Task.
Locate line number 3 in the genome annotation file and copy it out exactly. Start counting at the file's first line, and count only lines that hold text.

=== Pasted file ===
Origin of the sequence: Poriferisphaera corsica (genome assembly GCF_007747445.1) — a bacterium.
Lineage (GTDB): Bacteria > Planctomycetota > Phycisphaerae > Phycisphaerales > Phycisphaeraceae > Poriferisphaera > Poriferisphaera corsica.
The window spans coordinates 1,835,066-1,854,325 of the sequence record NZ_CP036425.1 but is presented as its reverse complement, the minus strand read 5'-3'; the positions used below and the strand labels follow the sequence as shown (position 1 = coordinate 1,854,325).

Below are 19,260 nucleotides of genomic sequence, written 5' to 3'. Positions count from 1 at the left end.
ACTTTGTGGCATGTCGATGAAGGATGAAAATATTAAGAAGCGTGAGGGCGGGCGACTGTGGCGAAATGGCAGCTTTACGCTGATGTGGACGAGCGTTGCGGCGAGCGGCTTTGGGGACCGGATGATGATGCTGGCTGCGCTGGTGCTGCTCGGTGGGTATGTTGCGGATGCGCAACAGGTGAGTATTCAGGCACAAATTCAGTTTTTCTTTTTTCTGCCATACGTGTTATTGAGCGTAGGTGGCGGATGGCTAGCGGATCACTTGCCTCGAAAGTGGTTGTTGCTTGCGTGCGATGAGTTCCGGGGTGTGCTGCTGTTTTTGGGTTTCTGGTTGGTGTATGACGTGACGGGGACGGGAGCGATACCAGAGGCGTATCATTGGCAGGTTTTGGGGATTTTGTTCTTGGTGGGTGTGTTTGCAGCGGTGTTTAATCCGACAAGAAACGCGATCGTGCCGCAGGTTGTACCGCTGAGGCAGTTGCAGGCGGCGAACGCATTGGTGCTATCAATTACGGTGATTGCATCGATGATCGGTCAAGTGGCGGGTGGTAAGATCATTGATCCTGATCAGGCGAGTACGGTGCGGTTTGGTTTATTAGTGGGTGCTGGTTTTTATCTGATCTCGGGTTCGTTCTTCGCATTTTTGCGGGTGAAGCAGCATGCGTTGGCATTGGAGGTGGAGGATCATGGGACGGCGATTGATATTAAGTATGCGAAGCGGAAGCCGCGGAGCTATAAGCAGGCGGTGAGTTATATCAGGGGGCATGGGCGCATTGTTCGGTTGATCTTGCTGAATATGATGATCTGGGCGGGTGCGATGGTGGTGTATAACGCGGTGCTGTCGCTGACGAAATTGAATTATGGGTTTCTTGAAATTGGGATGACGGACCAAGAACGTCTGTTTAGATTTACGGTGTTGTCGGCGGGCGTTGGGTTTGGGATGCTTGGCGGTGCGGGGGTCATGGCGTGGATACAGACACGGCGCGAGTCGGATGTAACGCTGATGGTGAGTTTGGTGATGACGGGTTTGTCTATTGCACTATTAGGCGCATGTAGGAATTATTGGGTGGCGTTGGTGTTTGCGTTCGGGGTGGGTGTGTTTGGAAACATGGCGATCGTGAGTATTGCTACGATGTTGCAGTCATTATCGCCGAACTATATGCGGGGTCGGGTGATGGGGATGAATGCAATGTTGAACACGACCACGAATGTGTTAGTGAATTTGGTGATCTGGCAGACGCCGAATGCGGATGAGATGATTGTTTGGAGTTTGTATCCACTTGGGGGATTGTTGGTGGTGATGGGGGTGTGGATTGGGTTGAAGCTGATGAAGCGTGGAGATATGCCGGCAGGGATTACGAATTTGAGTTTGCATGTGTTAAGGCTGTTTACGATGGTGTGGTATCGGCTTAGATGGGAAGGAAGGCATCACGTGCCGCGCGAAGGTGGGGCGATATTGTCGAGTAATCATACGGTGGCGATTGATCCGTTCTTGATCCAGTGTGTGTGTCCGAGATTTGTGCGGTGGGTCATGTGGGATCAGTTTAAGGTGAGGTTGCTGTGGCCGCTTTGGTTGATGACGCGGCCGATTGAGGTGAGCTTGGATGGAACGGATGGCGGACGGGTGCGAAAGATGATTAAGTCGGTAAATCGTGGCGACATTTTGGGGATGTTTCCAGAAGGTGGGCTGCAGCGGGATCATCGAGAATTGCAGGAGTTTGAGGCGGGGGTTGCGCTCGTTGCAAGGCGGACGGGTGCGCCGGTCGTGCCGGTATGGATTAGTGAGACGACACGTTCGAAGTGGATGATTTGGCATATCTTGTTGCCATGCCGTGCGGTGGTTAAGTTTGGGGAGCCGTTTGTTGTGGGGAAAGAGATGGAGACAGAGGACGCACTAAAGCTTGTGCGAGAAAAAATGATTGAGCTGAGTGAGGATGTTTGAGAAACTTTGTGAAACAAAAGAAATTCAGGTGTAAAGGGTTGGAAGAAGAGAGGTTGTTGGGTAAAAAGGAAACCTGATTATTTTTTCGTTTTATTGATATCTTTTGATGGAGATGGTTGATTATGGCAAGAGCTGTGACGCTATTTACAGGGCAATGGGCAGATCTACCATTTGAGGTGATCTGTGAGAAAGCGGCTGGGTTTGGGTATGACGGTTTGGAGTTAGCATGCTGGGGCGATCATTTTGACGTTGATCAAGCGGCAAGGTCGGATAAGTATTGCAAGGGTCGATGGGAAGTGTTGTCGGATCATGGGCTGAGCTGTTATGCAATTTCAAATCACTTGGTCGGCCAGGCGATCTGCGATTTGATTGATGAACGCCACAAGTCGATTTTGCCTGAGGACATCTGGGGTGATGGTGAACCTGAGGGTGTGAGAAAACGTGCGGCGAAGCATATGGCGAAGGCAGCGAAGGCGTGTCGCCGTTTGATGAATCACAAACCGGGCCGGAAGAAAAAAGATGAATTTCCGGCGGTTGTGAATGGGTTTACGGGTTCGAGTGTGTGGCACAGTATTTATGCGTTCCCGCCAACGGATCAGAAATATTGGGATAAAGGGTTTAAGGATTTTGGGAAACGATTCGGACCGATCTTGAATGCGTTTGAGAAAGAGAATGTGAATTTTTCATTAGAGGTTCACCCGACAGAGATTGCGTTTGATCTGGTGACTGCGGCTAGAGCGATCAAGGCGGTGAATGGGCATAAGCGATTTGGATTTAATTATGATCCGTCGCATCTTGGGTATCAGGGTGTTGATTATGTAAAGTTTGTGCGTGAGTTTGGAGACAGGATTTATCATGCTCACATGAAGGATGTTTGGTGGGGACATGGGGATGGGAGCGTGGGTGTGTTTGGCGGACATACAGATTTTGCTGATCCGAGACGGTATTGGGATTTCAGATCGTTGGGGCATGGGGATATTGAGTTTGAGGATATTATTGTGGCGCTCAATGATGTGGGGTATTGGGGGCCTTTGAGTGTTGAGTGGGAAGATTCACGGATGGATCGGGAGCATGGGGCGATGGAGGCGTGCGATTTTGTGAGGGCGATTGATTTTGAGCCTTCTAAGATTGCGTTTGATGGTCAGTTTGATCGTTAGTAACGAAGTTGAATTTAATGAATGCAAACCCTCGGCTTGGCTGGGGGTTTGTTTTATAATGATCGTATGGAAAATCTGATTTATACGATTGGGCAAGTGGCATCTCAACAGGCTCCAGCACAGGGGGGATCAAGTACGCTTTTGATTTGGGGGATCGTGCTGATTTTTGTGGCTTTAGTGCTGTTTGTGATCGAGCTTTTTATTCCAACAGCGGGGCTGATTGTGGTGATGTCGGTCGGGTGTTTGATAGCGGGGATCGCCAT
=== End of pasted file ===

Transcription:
The window spans coordinates 1,835,066-1,854,325 of the sequence record NZ_CP036425.1 but is presented as its reverse complement, the minus strand read 5'-3'; the positions used below and the strand labels follow the sequence as shown (position 1 = coordinate 1,854,325).